The following essay by Dr. Mara Tignino is a summary of her recently published monograph (under the same title), which appears in Vol. 1.4, 2016, pp. 1-111, of Brill Research Perspectives in International Water Law. Dr. Tignino is a Senior Lecturer and Coordinator of the Platform for International Water Law, Faculty of Law, University of Geneva. She can be reached at Mara.Tignino@unige.ch.
Armed conflicts affect water in several ways: destruction and damage of water facilities, attacks against power plants providing water supplies, and the collapse of water treatments and sewage systems. Air strikes conducted against water and electrical facilities in Syria and the contamination of groundwater resources in Gaza illustrate the many dimensions of armed conflicts’ impact on water. In my monograph, I examine the different regimes applicable to water during and after armed conflicts. Starting from an analysis of the rules of international humanitarian law (IHL), I also explore human rights law and international water law. I argue in favour of the complementarity of these regimes. To allow for this complementarity to exist, I support the establishment of a single instrument that would gather all the rules protecting water during and after armed conflicts.
IHL specifically protects water supplies required by civilians. The First and Second Protocols to the Geneva Conventions (relating to the Protection of Victims of International Armed Conflicts, and to the Protection of Victims of Non-International Armed Conflicts, respectively) prohibit States and armed groups from attacking, destroying, removing or rendering useless objects indispensable to the survival of the civilian population, such as drinking water installations and supplies and irrigation works. Despite these protections, exceptions exist where water-related installations are used “as sustenance solely for the members of its armed forces” or if they provide “direct support of military action”. While some water supplies could serve armed forces, such exceptions may not be sufficient if military action results in depriving civilians of necessary water supplies. Indeed, Article 56 §3 states that warring parties must refrain from acts that may be expected to reduce the civilian population to starvation, or cause them to move away.
Hostilities increasingly take place in urban environments. The urbanisation of conflicts heightens the risk of extensive damage to civilian objects such as electrical facilities. Experience has revealed the interconnections between electricity, access to water and public health. If a power plant is targeted as a military objective, damage to electricity networks can lead to interruption of water services and treatment of wastewaters. In some cases, electrical installations have been considered as “dual-use” objects. This means that they can be used for the civilian population as well as for military purposes. Although electrical facilities are protected under the rules of IHL as civilian objects, the scope of these norms is uncertain and in need of clarification.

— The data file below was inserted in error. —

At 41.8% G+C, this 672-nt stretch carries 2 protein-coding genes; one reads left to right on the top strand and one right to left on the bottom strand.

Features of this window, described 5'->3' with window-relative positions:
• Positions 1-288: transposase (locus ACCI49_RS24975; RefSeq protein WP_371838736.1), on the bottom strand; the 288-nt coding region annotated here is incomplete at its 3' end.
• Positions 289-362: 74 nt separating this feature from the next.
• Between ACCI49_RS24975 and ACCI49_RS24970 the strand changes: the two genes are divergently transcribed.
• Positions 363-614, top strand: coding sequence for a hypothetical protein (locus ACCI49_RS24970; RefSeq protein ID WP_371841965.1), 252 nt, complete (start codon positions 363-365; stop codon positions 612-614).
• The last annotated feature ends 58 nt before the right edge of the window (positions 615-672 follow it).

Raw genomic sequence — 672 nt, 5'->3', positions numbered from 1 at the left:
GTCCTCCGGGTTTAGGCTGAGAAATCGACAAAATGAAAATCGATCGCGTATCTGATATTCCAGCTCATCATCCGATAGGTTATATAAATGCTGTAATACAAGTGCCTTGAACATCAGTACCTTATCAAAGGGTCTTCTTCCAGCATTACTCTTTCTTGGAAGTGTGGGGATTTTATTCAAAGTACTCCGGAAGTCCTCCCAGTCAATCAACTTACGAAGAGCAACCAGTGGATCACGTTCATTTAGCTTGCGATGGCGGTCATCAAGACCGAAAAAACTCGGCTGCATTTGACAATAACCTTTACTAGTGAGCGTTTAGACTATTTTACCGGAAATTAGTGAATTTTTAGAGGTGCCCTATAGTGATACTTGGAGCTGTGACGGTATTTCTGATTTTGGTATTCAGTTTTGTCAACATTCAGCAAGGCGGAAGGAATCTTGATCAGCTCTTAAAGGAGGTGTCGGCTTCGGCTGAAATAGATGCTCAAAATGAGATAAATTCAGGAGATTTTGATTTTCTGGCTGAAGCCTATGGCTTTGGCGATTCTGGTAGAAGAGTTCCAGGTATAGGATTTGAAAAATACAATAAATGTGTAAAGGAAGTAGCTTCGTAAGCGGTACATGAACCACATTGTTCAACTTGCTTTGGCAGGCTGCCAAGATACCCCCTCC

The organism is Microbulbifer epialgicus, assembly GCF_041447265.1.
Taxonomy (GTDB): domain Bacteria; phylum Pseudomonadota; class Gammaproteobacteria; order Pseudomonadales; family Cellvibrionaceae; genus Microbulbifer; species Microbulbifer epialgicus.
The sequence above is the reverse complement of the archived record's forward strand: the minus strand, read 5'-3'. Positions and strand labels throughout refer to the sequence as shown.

During armed conflicts, warring parties often seek to control dams and dikes. Controlling strategic dams on the Tigris and Euphrates rivers has been at the centre of military operations carried out by the Islamic State in Syria and Iraq. Dams and dikes enjoy special protection under IHL. Both Article 56 of the First Protocol and Article 15 of the Second Protocol respond to the concern that the partial or complete destruction of dams and dykes could have catastrophic impacts on the population. However, the control of these installations is not covered by these provisions.
To address this shortcoming, I engage with other areas of international law, such as human rights law and international water law. I argue that they can contribute to the protection of water in time of armed conflicts, including through human rights instruments and mechanisms. Post-conflict human rights investigatory mechanisms such as the Commission of Inquiry on Lebanon and the Fact Finding Mission on the conflict in Gaza have dealt with the protection of water and electrical facilities. Besides, a panoply of international water agreements can protect water during and after armed conflicts. It is not uncommon to see watercourse States continue to apply them, and representatives of States in conflict often meet in joint mechanisms.
In addition, I explain that the rules of IHL should be interpreted by taking into account human rights law and international water law. Such a reading of the law can consolidate peace after armed conflicts. As water is particularly vulnerable to the impacts of armed conflicts, its protection should be reinforced by placing more emphasis on the similarities rather than the differences between norms found in instruments of international law. This will contribute to strengthening the protection of this natural resource in times when it is most at risk. A cumulative view of those norms is not only desirable, it is also consistent with a growing humanity-based framework used by courts, tribunals, and other international bodies, as well as by scholars, to reflect upon conflicts.
The entire article is available here.